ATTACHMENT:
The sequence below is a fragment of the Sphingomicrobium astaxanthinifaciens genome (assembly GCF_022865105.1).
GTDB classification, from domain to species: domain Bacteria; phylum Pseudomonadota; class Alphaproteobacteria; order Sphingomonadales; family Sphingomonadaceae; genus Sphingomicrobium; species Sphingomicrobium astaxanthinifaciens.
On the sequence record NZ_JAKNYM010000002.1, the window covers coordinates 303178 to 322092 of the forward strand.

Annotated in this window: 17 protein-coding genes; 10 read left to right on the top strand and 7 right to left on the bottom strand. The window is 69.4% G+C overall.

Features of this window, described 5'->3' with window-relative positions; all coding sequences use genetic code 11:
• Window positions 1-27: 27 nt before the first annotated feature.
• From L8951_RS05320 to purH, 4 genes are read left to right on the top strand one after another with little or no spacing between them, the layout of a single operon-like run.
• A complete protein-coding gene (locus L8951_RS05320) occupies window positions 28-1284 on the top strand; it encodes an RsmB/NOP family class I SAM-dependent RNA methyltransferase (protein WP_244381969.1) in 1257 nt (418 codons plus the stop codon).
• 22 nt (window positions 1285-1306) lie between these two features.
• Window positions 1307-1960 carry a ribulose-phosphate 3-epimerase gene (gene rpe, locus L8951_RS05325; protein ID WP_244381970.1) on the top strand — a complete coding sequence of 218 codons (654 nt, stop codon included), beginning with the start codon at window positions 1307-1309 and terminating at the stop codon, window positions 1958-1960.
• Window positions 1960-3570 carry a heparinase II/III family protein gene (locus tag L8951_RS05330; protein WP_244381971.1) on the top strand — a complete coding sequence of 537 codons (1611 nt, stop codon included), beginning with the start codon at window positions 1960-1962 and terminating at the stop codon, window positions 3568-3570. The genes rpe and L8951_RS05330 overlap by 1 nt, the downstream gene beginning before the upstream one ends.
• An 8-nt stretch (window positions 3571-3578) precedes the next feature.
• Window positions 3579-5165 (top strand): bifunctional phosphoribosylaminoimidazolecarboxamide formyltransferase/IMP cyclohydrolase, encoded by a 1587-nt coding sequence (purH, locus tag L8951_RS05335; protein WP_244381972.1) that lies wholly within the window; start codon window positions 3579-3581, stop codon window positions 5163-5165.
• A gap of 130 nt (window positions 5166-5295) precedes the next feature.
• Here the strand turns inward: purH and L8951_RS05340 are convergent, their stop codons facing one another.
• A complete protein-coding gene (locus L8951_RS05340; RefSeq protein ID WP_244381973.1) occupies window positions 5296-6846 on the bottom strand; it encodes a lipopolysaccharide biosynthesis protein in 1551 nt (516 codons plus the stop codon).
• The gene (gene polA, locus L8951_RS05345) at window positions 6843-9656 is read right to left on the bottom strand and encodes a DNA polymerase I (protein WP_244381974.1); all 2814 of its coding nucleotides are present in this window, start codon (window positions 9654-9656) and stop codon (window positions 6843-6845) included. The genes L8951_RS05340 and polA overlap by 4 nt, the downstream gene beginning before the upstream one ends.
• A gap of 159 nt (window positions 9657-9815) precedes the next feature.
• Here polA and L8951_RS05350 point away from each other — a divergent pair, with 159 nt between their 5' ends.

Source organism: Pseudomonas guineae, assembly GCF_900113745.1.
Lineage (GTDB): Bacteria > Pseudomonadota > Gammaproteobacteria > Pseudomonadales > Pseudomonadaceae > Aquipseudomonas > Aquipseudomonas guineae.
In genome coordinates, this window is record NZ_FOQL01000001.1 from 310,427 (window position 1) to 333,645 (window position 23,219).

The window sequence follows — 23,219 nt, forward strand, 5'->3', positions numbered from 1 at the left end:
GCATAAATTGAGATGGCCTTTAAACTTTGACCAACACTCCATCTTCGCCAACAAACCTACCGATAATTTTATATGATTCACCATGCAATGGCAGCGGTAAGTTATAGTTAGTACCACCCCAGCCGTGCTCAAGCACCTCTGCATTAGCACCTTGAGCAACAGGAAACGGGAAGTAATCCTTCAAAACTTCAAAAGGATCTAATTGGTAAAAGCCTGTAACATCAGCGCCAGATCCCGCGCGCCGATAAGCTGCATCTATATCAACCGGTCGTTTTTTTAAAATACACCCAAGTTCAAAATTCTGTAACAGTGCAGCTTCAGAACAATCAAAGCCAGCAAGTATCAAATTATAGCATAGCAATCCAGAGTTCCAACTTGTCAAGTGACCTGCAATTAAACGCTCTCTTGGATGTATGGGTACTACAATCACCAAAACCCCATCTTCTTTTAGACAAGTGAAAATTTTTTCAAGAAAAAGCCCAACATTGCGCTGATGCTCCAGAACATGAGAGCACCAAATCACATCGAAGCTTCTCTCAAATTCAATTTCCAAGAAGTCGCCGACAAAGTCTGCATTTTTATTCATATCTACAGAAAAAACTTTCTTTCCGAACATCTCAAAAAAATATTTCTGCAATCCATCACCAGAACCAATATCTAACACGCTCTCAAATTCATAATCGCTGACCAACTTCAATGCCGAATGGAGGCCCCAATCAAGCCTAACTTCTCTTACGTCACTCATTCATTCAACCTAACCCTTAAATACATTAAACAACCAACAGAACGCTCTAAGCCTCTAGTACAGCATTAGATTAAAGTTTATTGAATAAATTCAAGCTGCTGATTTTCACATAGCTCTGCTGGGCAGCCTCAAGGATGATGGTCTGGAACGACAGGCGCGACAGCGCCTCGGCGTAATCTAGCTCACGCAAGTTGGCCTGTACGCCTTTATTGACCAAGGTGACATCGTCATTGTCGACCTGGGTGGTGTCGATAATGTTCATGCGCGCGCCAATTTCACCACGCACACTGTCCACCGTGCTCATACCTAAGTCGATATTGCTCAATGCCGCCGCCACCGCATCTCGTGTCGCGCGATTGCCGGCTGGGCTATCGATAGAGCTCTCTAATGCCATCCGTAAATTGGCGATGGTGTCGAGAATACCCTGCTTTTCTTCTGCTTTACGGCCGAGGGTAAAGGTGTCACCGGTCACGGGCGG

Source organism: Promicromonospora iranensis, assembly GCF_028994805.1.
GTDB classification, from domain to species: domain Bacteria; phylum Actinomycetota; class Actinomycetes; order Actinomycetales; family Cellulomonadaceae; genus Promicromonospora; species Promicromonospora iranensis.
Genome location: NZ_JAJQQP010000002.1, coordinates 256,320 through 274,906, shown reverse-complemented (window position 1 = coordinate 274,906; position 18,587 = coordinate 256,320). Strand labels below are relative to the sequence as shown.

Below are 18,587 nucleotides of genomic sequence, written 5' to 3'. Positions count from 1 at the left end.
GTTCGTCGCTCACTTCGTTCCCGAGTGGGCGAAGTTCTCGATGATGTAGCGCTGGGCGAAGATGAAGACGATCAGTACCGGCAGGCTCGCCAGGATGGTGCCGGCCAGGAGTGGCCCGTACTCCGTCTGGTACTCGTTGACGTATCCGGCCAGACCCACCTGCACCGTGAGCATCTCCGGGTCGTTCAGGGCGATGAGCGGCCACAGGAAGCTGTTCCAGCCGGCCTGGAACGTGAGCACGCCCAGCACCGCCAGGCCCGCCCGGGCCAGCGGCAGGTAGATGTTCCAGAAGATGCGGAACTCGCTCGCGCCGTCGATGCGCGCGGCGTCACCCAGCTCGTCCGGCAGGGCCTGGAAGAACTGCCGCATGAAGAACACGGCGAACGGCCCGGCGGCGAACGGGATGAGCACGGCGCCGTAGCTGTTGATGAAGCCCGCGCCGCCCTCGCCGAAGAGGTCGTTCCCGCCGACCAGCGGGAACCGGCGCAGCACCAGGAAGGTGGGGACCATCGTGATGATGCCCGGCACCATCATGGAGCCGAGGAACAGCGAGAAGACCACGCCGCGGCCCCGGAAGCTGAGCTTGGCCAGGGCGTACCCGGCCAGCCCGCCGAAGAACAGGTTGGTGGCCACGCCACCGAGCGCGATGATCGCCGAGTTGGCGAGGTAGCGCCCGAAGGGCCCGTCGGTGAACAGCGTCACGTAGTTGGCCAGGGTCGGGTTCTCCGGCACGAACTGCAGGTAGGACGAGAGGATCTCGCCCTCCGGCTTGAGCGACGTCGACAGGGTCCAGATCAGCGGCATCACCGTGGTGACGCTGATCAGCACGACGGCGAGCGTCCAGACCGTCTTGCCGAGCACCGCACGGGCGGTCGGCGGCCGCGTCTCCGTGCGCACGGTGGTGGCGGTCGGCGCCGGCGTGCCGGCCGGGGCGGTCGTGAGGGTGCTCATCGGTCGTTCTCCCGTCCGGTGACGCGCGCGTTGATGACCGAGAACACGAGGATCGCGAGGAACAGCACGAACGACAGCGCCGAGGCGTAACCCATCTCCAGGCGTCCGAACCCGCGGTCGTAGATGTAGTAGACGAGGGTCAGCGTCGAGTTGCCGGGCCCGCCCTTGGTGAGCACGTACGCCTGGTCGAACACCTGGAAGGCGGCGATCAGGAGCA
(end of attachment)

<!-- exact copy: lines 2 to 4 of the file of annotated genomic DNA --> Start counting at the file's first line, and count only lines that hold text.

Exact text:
GTDB classification, from domain to species: domain Bacteria; phylum Pseudomonadota; class Alphaproteobacteria; order Sphingomonadales; family Sphingomonadaceae; genus Sphingomicrobium; species Sphingomicrobium astaxanthinifaciens.
On the sequence record NZ_JAKNYM010000002.1, the window covers coordinates 303178 to 322092 of the forward strand.

Annotated in this window: 17 protein-coding genes; 10 read left to right on the top strand and 7 right to left on the bottom strand. The window is 69.4% G+C overall.